LG announced the availability of the LG Q6 smartphone featuring the proprietary FullVision display. The LG Q6 will be available this week in Korea, soon to be followed by key markets in Asia, Europe, Middle East and the Americas in the weeks to come. Here's more info: The Q6 is the first model in LG's new ...
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Samsung Galaxy S9 could be the fastest phone at 1.2 Gbps

The tech industry is in a constant state of pushing devices to do more faster, and Samsung has announced the latest in its efforts to speed up future smartphones, with a high probability of including the Galaxy S9

Samsung revealed today it's developed LTE modems for the next generation of its Exynos mobile processors, ones that support six carrier aggregation, or 6CA. 

What's the big deal? Well, this is a first in the industry, Samsung said, and an achievement that unlocks a max download speed of 1.2 gigabits per second (Gbps). That's a 20% boost over the current modem found in the Galaxy S8

While Samsung's current Exynos 9 Series (8895) modem supports 5CA and turned the S8 into the first gigabit-speed phone, Samsung added one more bandwidth in its newest modem to generate the .2 Gbps boost. 

Hypothetically, the updated modem will allow phones to download an entire HD movie within 10 seconds. It will also, hypothetically, eliminate buffering during video calls and live-stream broadcasts.

Primed for Galaxy S9

Other benefits of the new modem include more stable data transfers, 4X4 Multiple-Input, Multiple-Output, and the ability to aggregate licensed and unlicensed network spectrum from network carriers. 

Not only does this get Samsung ready for 5G (whenever that arrives), but with chips housing the updated modems entering mass production at the end of 2017, it sets up the Galaxy S9 to be the fastest smartphones on the market. 

Samsung is expected to announce the new flagship phone at MWC 2018 in February. 

Samsung is doing its part in producing new modems inside its chipsets, but carriers also need to support increased bandwidths in order to achieve these theoretical speeds. 

That's a much slower process than pumping out new silicon, but as more US carriers tout higher network support, we likely won't have to wait as long before we're transferring data at record clips. 

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Asus Zenfone 4 Max bares all ahead of August launch

Asus promises to surprise you with the ZenFone 4 Max on August 19, but spoiler alert, it's already shown off the Android phone on its own website 19 days early. 

Looking similar to last year’s Asus Zenfone 3 Zoom, the midrange smartphone sports a 13MP dual-lens rear-facing camera array – a feature that has spiked in popularity in the past year. In place of the Zoom’s optical zooming ability, Asus has gone with a wide-angle lens that’s capable of 120-degrees of view compared to 82-degrees found in the Zoom.

The phone doesn’t try anything new for Asus design-wise, though moving its fingerprint sensor from rear to the front is a notable change. Otherwise, this phone seems to be stocked with the usual suspects, like a 3.5mm headphone jack and a USB-C charging port.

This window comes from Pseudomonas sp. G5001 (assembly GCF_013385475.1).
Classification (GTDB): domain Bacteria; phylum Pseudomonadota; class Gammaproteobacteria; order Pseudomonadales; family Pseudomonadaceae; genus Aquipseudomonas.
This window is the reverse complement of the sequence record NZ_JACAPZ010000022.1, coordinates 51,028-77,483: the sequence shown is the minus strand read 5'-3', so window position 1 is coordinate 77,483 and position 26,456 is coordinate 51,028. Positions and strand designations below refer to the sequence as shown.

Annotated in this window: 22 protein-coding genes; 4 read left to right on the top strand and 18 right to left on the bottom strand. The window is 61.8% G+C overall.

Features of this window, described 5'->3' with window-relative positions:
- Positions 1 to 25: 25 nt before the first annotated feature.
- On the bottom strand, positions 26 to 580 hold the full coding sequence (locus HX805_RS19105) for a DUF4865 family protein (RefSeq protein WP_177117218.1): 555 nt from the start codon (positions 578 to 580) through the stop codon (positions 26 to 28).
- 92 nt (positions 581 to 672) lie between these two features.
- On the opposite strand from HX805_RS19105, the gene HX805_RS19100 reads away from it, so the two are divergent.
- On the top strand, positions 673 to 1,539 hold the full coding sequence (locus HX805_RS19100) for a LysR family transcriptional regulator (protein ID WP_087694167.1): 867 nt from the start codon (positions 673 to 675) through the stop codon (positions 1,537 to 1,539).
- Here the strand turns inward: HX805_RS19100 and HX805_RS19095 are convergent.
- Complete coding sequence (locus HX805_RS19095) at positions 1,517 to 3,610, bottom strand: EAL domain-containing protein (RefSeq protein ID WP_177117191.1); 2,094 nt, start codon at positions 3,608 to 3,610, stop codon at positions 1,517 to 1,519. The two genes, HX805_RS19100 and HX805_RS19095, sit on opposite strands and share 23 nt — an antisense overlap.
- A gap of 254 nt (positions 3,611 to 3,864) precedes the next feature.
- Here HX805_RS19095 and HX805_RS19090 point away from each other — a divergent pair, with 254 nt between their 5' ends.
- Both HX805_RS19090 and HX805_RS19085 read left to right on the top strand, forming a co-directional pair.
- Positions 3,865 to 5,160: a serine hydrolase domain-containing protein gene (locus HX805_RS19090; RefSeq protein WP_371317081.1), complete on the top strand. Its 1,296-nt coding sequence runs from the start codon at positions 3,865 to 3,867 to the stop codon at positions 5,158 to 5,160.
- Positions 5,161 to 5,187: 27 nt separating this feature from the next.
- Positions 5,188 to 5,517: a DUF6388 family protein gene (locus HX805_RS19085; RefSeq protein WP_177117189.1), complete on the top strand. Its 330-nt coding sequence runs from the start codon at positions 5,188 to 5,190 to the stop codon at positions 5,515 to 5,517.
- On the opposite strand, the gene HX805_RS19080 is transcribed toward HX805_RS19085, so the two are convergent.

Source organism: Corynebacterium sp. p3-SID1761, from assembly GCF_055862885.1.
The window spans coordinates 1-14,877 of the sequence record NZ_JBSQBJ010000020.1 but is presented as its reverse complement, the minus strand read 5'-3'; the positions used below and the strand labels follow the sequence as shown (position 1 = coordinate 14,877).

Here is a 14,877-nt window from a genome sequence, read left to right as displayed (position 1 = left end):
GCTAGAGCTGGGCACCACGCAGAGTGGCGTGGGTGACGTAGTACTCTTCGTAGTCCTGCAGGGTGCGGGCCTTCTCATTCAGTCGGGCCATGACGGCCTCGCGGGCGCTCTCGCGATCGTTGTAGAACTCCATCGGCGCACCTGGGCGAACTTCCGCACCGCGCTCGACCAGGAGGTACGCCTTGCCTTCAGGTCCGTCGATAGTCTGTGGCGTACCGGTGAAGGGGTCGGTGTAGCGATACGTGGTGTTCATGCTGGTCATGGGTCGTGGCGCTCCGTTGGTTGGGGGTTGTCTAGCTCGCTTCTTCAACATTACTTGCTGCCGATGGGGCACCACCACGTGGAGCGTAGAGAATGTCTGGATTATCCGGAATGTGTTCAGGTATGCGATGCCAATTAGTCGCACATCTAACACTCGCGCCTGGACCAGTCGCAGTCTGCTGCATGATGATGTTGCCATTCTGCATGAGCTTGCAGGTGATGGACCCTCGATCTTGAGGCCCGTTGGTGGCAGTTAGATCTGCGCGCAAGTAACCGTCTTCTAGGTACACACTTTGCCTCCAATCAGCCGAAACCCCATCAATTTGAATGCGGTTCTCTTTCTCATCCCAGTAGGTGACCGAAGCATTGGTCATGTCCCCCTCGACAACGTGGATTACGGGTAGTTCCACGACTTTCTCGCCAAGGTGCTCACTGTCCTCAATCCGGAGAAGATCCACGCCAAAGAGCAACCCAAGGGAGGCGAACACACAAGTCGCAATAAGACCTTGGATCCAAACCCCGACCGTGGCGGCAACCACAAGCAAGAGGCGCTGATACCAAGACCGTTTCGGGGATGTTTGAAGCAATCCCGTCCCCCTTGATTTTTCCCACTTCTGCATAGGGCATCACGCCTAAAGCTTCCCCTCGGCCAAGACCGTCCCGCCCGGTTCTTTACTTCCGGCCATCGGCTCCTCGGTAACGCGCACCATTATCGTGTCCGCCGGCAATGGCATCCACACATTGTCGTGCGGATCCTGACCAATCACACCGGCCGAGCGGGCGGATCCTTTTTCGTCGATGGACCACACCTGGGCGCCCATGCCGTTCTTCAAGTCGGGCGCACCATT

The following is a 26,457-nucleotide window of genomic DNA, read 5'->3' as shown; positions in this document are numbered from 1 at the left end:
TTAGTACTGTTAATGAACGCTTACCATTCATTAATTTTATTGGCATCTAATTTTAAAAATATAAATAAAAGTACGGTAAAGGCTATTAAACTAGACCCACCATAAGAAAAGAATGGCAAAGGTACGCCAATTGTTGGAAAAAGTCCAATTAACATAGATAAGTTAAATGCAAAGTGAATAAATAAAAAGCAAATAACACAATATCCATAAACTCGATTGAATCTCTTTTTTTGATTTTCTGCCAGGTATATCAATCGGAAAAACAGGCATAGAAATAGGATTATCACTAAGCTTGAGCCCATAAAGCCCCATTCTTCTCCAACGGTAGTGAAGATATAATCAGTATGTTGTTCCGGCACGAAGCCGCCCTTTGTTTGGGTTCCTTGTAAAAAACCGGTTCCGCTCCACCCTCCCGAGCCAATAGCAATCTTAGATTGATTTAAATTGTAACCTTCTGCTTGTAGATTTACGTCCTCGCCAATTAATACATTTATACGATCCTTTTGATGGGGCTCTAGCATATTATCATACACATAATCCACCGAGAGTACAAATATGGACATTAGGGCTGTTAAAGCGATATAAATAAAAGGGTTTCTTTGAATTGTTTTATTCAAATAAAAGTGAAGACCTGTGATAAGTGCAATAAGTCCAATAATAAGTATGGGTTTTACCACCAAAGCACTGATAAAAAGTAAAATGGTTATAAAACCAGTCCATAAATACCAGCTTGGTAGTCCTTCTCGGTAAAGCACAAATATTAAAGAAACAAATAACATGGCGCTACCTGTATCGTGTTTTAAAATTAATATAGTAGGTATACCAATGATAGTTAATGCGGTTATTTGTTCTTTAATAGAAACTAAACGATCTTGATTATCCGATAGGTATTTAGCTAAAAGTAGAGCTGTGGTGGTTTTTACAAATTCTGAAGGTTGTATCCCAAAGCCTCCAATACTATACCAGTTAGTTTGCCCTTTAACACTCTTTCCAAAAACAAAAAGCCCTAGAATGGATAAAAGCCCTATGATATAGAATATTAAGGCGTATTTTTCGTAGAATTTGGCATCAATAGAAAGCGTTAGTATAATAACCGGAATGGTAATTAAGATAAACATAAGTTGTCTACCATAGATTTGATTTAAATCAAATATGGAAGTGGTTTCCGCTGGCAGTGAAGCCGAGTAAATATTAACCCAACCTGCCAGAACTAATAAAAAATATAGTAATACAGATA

This is the “Max” version?

We’re saving judgment until we give it a try, but the specs listed for the Zenfone 4 Max appear to be pretty ho-hum. Of course, that hangs heavily on the final price tag. If this device is sub-$250, that’s more convincing story. 

The obvious stand-out in the spec sheet is its 5,000mAh battery, which considering its thin frame is a marvel of engineering. This huge battery powers the efficient Snapdragon 430 with 3GB of RAM.

Topping it off is the 5.5-inch IPS panel. Asus’ website claims that it’s “HD”, so that could mean 720p or 1080p. Either way, the battery inside really could last for days with these specs.

Lastly, Android 7.1.1 Nougat comes built-in with the new ZenUI 4.0. Before you get up in arms, you should know that it’s almost unrecognizable to Asus’ software of old–in a good way. It got rid of nearly all bloatware, leaving less between you and that stock Android goodness.

We’ll know more about the Zenfone 4 Max soon and hopefully with that, more on what else Asus has planned for the Zenfone 4 lineup, too. Though, if this is the “Max” version of the phone, can users expect much in the way of performance out of the brand’s core Zenfone 4? August 19 is just around the corner, so we’ve not long to find out.

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MSI Updates WS63 Thin Workstation Laptop

MSI today announced the updated of the WS63 workstation laptop with Quadro P4000 with Max-Q Design, a Pascal generation of GPU. Here's more info on this thin workstation laptop from MSI: Based on NVIDIA Pascal architecture, the Quadro P4000 GPU delivers over 40 percent better visualization performance and 1.7 times the computing performance of the previous ...
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Samsung Gear S3 frontier TUMI Special Edition offers ‘luxury’ design at reasonable price point